In Canada, divorce is no longer “fault” based. This means that neither party needs to have done something wrong for the court to grant you a divorce. The Divorce Act states that if you and your spouse has lived separate and apart for at least one year, or the spouse with whom the divorce proceeding is brought has committed adultery or treated the other spouse with physical or mental cruelty, a breakdown in marriage has occurred. So, under this Act, you can divorce your spouse if they have committed adultery.
However,... MORE »
Most Recent FAQs
First, it is always best to speak to your spouse about your separation agreement, and remind them that they are legally bound to comply with its terms. If this is not effective, you can also let them know that you may speak to a family lawyer to find out how to enforce your rights if they do not comply.
If your partner still does not respond, you can have a family law lawyer draft a “demand letter.” This simply informs your spouse that if they do not fulfill their obligations under... MORE »
This is an important consideration, especially if you have any reason to believe that your spouse may not comply with your separation agreement in the future. If your separation agreement is not created in a certain way, the courts may set it aside all or part of it should any problems arise in the future.
The following aspects must be complied with during the drafting of a separation agreement:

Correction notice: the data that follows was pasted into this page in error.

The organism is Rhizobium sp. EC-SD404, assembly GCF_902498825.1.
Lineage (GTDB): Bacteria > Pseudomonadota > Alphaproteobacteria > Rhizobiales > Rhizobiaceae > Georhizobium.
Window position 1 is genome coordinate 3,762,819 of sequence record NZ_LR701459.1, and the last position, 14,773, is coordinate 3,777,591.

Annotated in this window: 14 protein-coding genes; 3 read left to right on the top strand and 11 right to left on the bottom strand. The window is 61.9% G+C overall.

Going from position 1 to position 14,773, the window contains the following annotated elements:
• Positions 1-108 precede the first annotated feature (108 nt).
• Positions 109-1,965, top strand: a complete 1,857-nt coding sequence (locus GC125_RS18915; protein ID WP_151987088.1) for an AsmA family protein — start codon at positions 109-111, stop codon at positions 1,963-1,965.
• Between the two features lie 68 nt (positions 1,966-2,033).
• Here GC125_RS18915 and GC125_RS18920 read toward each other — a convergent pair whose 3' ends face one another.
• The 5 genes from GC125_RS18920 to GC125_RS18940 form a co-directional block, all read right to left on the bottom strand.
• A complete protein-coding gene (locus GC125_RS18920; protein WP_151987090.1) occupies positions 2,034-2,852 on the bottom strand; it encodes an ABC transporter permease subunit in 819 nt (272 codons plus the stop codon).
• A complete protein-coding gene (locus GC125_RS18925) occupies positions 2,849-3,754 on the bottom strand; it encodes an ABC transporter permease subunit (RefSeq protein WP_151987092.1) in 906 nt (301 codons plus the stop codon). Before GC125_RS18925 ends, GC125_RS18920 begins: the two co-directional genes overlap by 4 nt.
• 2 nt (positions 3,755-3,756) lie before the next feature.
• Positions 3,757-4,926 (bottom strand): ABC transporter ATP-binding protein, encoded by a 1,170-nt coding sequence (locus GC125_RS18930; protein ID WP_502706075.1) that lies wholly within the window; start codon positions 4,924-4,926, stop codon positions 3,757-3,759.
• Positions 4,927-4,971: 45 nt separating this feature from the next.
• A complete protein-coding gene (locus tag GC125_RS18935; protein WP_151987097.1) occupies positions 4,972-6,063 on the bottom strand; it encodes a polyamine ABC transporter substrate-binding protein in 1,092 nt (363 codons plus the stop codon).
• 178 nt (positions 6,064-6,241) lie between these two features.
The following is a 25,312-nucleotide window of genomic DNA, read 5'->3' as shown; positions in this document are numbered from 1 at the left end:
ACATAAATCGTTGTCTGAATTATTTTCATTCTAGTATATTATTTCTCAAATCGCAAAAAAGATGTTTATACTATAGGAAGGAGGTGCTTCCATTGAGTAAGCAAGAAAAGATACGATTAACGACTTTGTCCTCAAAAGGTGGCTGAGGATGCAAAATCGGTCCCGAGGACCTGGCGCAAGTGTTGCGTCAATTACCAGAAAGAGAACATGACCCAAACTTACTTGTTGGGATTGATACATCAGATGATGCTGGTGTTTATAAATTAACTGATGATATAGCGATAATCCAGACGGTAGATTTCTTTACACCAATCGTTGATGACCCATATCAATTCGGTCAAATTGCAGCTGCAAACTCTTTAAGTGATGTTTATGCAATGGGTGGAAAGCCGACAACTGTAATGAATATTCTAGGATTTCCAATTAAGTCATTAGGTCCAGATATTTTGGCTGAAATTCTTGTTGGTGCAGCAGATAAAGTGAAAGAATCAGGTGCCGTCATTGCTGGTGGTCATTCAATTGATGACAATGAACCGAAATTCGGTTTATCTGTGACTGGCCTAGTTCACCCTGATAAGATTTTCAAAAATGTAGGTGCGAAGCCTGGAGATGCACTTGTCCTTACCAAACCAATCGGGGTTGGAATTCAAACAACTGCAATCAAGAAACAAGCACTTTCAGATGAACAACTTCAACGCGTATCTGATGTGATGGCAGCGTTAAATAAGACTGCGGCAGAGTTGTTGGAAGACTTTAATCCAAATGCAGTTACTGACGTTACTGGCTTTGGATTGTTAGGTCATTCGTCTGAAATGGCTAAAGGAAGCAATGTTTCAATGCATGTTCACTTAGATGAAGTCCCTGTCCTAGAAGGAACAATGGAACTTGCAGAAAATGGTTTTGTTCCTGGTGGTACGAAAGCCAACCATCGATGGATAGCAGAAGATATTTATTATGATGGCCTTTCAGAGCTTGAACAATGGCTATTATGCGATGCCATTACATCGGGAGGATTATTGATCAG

- Both spouses must provide full and truthful financial disclosure
- There cannot be any undue pressure, and it the process of creating the document must... MORE »
In order to avoid going to court, a separation agreement may be the most effective way of negotiating the matters resulting from your marriage breakdown. Separation agreements can save money and time spent in court.
Separation agreements help ease the transition of family life during this difficult time, which can be especially important if you and your spouse have children. Time in court often has damaging effects on both spouses and children, and is usually worth avoiding.
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Yes. During the process of collaborative divorce, you and your partner will both have to complete the same level of financial disclosure as a regular divorce. Your collaborative lawyer will still pay just as much attention to detail in drafting your documents, and will ensure that you know your financial rights around property and support issues.
Collaborative lawyers will work with you to find a creative financial solution that feels fair for both you and your spouse. A benefit to this is that you may be more likely to end up... MORE »